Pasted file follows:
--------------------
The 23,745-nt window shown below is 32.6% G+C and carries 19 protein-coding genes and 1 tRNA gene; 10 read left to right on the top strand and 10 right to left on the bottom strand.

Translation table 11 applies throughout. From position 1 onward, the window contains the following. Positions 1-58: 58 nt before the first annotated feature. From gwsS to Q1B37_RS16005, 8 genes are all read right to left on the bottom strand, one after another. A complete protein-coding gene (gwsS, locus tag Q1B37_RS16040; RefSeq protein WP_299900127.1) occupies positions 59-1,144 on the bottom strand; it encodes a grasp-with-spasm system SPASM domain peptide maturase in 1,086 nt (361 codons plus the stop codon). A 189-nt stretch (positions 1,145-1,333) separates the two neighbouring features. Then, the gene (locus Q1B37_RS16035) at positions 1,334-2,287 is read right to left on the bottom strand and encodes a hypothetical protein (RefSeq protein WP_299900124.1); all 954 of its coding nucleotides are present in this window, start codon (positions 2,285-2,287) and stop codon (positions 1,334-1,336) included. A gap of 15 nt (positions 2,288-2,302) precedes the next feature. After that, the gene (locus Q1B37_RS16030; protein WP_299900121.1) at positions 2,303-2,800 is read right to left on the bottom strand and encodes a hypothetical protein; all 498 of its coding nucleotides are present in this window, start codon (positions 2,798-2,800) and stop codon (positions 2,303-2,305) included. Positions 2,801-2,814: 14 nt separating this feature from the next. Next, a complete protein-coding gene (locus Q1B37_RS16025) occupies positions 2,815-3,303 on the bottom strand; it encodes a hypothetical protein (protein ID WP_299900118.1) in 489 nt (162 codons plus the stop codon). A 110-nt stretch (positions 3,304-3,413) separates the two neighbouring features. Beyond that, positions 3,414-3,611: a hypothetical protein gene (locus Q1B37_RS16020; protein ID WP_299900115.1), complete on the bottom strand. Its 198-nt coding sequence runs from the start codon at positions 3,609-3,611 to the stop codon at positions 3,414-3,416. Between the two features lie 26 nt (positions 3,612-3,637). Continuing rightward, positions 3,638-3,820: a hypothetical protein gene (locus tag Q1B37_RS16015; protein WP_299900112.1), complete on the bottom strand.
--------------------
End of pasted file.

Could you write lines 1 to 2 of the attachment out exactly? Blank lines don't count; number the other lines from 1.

The 23,745-nt window shown below is 32.6% G+C and carries 19 protein-coding genes and 1 tRNA gene; 10 read left to right on the top strand and 10 right to left on the bottom strand.

Translation table 11 applies throughout. From position 1 onward, the window contains the following. Positions 1-58: 58 nt before the first annotated feature. From gwsS to Q1B37_RS16005, 8 genes are all read right to left on the bottom strand, one after another. A complete protein-coding gene (gwsS, locus tag Q1B37_RS16040; RefSeq protein WP_299900127.1) occupies positions 59-1,144 on the bottom strand; it encodes a grasp-with-spasm system SPASM domain peptide maturase in 1,086 nt (361 codons plus the stop codon). A 189-nt stretch (positions 1,145-1,333) separates the two neighbouring features. Then, the gene (locus Q1B37_RS16035) at positions 1,334-2,287 is read right to left on the bottom strand and encodes a hypothetical protein (RefSeq protein WP_299900124.1); all 954 of its coding nucleotides are present in this window, start codon (positions 2,285-2,287) and stop codon (positions 1,334-1,336) included. A gap of 15 nt (positions 2,288-2,302) precedes the next feature. After that, the gene (locus Q1B37_RS16030; protein WP_299900121.1) at positions 2,303-2,800 is read right to left on the bottom strand and encodes a hypothetical protein; all 498 of its coding nucleotides are present in this window, start codon (positions 2,798-2,800) and stop codon (positions 2,303-2,305) included. Positions 2,801-2,814: 14 nt separating this feature from the next. Next, a complete protein-coding gene (locus Q1B37_RS16025) occupies positions 2,815-3,303 on the bottom strand; it encodes a hypothetical protein (protein ID WP_299900118.1) in 489 nt (162 codons plus the stop codon). A 110-nt stretch (positions 3,304-3,413) separates the two neighbouring features. Beyond that, positions 3,414-3,611: a hypothetical protein gene (locus Q1B37_RS16020; protein ID WP_299900115.1), complete on the bottom strand. Its 198-nt coding sequence runs from the start codon at positions 3,609-3,611 to the stop codon at positions 3,414-3,416. Between the two features lie 26 nt (positions 3,612-3,637). Continuing rightward, positions 3,638-3,820: a hypothetical protein gene (locus tag Q1B37_RS16015; protein WP_299900112.1), complete on the bottom strand.